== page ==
YWith 21 North American specialty retailers in tow, the Palmer factory staff showed off what it believes to be one of the biggest assets the brand has. Although the manufacturing staff is small and the factory has a production run of about 15,000 boards, the company prides itself with the unique and high-end technology it uses in its four lines of boards.
The factory tour in Mitterberghutten, Austria was the first stop of Palmer’s Retailer Summer Camp, in which the company has brought these top snowboard store owners, managers, or buyers to Europe to learn more about the brand.
“Very impressive,” was how Chris Smith, owner of Powder Pursuits in Steamboat Springs, Colorado described the factory. “Everything seemed fast, easy, and efficient. The workers seemed really good.”
The tour started with Production and Commercial Manager Fritz Stussi introducing the staff to the retailers. “Our workers our the most important thing in our production process,” he said to the group. “They define the quality of our product.”
After the introduction, the group split into two, and the tour started. The construction process was explained from the beginning starting with raw materials, going through to the final finishing area. The company outsources as much of the prep work as possible, including screening of bottoms, sublimation of tops, and woodcore milling.
The company uses pre-impregnated fiberglass materials and honeycomb that are cut out using a unique ultrasonic cutting machine. The materials are hand laid into a custom block mold press where they cook together for a short period of time. Then the boards are finished by a series of automated finishing machines. Because the workers don’t have to use liquid resins, the factory is extremely clean.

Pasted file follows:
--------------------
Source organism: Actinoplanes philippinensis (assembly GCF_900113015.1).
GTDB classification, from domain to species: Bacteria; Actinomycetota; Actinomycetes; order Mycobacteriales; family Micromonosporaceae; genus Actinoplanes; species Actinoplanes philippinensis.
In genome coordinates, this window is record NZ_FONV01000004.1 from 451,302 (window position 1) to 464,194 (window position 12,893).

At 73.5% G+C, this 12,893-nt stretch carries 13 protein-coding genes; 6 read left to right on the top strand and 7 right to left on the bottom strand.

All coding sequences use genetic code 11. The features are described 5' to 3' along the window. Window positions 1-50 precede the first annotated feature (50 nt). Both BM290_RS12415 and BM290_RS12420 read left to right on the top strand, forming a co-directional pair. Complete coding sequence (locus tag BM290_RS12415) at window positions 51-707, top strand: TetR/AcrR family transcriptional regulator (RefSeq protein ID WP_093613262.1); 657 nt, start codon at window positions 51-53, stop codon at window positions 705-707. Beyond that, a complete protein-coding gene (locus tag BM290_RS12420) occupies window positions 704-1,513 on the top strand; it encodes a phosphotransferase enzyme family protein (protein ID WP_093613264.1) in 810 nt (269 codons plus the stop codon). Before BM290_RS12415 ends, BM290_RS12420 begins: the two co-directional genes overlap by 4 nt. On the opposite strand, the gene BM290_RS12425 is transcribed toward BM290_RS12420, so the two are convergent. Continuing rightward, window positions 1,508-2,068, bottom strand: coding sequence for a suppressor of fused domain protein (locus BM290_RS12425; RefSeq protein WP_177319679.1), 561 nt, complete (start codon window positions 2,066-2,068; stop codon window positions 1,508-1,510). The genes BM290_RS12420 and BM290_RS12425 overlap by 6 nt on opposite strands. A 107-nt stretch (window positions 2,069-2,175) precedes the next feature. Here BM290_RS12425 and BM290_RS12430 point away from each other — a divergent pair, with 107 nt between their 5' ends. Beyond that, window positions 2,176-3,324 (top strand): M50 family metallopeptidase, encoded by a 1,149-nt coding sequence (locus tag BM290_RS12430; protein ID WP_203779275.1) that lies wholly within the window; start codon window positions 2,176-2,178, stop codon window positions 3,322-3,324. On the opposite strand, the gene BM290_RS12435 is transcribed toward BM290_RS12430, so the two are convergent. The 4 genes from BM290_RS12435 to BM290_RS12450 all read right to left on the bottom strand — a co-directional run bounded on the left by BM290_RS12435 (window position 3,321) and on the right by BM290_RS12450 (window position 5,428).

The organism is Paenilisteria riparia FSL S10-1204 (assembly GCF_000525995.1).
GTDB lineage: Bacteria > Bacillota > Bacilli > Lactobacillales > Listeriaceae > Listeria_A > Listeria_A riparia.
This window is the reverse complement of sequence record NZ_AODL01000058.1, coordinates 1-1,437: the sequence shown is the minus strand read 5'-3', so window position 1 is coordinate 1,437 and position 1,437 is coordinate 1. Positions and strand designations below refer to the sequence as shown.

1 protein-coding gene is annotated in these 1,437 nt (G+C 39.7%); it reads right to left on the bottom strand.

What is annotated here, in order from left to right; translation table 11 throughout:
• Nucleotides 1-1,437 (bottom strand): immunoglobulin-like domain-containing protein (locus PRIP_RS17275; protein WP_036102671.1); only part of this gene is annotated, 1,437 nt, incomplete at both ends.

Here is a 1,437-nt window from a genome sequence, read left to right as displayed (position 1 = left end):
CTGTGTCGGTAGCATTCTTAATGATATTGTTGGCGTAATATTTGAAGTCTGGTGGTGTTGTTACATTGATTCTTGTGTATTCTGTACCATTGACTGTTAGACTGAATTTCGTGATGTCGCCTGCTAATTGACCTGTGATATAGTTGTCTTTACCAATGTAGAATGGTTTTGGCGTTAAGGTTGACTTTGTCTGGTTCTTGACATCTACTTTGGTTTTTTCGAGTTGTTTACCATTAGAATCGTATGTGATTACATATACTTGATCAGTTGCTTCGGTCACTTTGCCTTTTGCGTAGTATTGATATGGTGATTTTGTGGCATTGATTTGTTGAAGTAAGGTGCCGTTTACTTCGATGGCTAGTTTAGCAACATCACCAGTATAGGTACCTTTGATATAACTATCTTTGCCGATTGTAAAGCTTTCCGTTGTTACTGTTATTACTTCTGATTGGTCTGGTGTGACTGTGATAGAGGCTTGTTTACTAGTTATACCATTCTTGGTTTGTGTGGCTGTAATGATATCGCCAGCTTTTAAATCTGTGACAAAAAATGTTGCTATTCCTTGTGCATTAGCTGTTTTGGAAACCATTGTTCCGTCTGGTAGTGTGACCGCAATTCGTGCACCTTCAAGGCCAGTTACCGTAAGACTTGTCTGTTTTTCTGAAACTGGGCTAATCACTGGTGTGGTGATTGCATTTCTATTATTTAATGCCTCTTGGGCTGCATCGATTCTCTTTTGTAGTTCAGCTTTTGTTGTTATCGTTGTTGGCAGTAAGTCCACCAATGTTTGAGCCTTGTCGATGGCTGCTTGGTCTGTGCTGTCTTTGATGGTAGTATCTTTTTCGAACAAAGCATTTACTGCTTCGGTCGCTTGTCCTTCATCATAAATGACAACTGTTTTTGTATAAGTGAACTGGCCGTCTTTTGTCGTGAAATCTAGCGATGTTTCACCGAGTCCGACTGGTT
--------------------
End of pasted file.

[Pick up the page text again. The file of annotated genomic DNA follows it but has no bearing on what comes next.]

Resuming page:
With the clean and efficient construction process, the company is well positioned building high-end snowboards, which range from cap-sandwich, 3-D topsheet Circle and Channel boards, and the super high-tech Honeycomb boards. These feature a center wood stringers with tip-to-tail honeycomb wrapped around the wood. The board weighs in almost 25 percent lighter than its other boards.
At each process, the group spent time talking to the workers and asking extensive questions about the construction techniques. Afterward, the group ate a quick lunch then headed off to a local castle. Of course, the beer flowed late into the evening, as the group of retailers spent a lot of time getting to know the Palmer staff a bit better.
Next stop for the summer tour is the Dainese apparel factory in Vicenza, Italy, then moves to a rare look at the Swatch factory in Biel, Switzerland. Continue to log on to Snowboarding Business for more information about the Palmer Summer Retailer tour across Europe.-John Stouffer.